|Advertising|Jobs 転職|Shukan ST|JT Weekly|Book Club|JT Women|Study in Japan|Times Coupon|Subscribe 新聞購読申込|
|Home > Entertainment > Film|
Wednesday, Jan. 22, 2003
Let us laugh before we cry
By KAORI SHOJI
There's no denying the wonderful intentions behind "Monsieur Batignole," but the tale is also a little manipulative. A light-hearted story of a Parisian butcher who helps three Jewish children to escape to Switzerland during the Nazi occupation of France, "Monsieur Batignole" would have been an eye-opener among all the heavy, dark tales that dealt with this subject 20 years ago. Understandably, it was rare to see anything with even a semicomical take on the Holocaust.
By now, however, largely thanks to the success of "Life Is Beautiful," we're more comfortable with laughing before we cry. Yes, "Monsieur Batignole" definitely achieves both. Ultimately it is a textbook tear-jerker with a cuteness issue, thanks mainly to the performance of dewy-eyed 9-year-old Jules Sitruk in a central role. Just looking at him trying his best to be brave or optimistic gets you all choked up. To hear him whisper "I'm hungry . . . I haven't had anything to eat in three days" will open the floodgates.
Following in the footsteps of Roberto Benigni, creator of "Life Is Beautiful," Gerard Jugnot directs, cowrote the script and takes the title role. "Monsieur Batignole" was created to answer a question Jugnot had asked himself: How would he have behaved under Nazi occupation? Well, as Monsieur Batignole, the initial answer is "badly."
A typical Parisian shopkeeper, Batignole is blissfully ignorant of what goes on beyond the confines of his neighborhood. He only wants to get by and avoid trouble, particularly that which involves politics and the police. But one day he unwittingly aids the Nazis in arresting a Jewish doctor and his family living in the same apartment and something inside Batignole begins to change. Resentment of the Germans, whom he had fought against in the last war, begins to fester. He begins to loathe his daughter's boyfriend Pierre-Jean (Jean-Paul Rouve), who blew the whistle on the family and watched them taken away with a nasty smirk.
For the first time in his life, Batignole begins to think beyond hams and joints, though he's not yet sure where this thinking will lead. In the meantime, Pierre-Jean has networked among the Nazis and arranged to have the Batignoles move into the luxurious apartment vacated by the doctor. He then announces his imminent marriage to the daughter, Micheline (Alexia Portal), and installs himself in one of the rooms. Batignole's ambitious wife (Michele Garcia) is ecstatic. She urges her reluctant husband to seize the opportunity and expand the business.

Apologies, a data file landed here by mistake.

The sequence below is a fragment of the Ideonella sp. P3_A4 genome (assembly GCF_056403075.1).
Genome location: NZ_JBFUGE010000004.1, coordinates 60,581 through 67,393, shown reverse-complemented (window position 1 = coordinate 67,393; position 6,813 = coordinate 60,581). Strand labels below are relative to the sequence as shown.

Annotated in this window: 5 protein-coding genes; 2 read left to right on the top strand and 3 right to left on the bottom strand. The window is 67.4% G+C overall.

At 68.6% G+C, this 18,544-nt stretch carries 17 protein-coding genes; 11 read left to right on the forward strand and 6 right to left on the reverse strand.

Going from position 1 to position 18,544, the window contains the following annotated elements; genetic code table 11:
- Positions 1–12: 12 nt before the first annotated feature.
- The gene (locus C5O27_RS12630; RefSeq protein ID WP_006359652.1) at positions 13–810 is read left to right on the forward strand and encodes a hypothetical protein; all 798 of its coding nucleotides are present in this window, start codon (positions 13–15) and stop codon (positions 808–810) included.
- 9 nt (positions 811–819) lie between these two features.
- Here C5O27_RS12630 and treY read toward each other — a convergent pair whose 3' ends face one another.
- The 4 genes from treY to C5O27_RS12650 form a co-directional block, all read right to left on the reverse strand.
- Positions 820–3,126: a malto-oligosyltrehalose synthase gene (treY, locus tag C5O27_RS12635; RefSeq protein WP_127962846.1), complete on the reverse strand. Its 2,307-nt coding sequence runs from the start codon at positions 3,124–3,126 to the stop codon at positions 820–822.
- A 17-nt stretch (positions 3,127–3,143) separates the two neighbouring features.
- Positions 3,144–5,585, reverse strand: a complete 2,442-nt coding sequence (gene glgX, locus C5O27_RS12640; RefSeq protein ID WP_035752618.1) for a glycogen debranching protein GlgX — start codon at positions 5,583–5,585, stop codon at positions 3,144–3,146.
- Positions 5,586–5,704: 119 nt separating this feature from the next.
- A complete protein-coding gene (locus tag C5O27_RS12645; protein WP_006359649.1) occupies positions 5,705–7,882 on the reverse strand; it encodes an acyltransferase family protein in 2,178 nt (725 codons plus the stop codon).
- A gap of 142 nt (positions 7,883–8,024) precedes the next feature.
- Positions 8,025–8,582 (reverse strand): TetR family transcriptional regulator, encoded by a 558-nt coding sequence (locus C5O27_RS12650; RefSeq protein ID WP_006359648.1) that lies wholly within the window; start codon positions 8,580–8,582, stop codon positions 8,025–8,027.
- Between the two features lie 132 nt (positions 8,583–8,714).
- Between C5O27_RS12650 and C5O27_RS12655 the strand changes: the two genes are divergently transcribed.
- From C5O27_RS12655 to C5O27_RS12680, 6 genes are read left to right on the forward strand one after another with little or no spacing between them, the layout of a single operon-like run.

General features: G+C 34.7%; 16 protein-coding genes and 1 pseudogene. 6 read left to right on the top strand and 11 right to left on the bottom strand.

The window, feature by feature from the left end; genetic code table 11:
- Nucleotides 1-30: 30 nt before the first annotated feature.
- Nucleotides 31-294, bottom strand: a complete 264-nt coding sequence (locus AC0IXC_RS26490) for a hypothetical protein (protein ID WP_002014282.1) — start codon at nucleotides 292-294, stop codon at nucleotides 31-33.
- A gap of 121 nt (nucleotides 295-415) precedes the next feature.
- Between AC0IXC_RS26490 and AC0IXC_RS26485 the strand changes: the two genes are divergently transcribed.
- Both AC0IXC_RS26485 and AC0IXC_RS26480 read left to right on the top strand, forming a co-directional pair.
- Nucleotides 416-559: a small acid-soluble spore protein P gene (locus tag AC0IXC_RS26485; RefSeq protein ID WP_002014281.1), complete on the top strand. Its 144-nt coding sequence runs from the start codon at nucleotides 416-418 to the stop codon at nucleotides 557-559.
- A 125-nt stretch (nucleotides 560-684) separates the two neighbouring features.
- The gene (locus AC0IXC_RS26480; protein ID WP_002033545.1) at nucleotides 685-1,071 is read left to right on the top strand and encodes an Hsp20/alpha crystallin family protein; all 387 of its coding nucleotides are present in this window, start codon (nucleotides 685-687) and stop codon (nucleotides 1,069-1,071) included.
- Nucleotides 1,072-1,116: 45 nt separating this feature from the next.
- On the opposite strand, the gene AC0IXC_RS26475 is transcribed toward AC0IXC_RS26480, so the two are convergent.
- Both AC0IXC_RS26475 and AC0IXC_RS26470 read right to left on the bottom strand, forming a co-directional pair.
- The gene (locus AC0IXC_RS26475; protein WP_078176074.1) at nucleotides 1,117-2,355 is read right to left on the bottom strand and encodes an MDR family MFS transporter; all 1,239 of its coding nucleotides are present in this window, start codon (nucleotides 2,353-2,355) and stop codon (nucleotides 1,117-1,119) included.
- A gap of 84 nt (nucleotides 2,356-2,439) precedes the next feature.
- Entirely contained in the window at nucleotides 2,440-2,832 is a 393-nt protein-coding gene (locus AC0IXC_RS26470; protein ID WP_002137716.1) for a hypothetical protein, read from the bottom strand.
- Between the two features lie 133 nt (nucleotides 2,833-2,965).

The sketches showing life in the days of the Batignole family are funny and breezy, but the story changes its tone with the entry of Simon (Sitruk), the youngest son of the doctor's family. He has miraculously escaped from a concentration camp and returned home, only to find it occupied by the Batignoles. Up to this point, "Monsieur Batignole" is simply a series of clever, biting vignettes of pre-war petit bourgeois lifestyles, but Simon's appeal for help and his recurring question -- "Will I ever see my Papa and Maman again?" -- shifts the film into the handkerchief zone.
Batignole secretly hides him in the attic, locates Simon's cousins hiding in Montmartre and makes himself responsible for the fates of the three Jewish children. To his surprise, Batignole discovers that he can actually be brave, good or even . . . violent. When Pierre-Jean finds the children and threatens to tell the police, Batignole answers with his meat cleaver. He then sells the shop, abandons his wife and takes off with the three kids for the Swiss border, passing through some incredibly beautiful French countryside en route.
The conceit behind "Monsieur Batignole" is the monsieur himself: the sudden morphing of a narrow-minded, overweight bloke into a superhero who outsmarts the Gestapo at every turn. For the first time in his life, Batignole asserted himself and gained some respect. That it took the German invasion for him to do so says something about the Parisian temperament (or is it simply the urban shopkeeper temperament?)
In Batignole we see a Parisian whose kitchen was his castle, a man who had no idea what went on in concentration camps and refused to find out. Indeed, Batignole never faced the reality of the war until it actually moved right under his roof and demanded to be fed.
The biggest complaint to be leveled against this film is that we're never really sure what moved Batignole to help three small strangers, at the cost of giving up everything he had worked for. Neither is there any indication of anything in his past that paved the way to altruism. But maybe inexplicable, spontaneous gestures like his arewhat ultimately freed Europe from Hitler's grip. Surely that's what Jugnot thinks.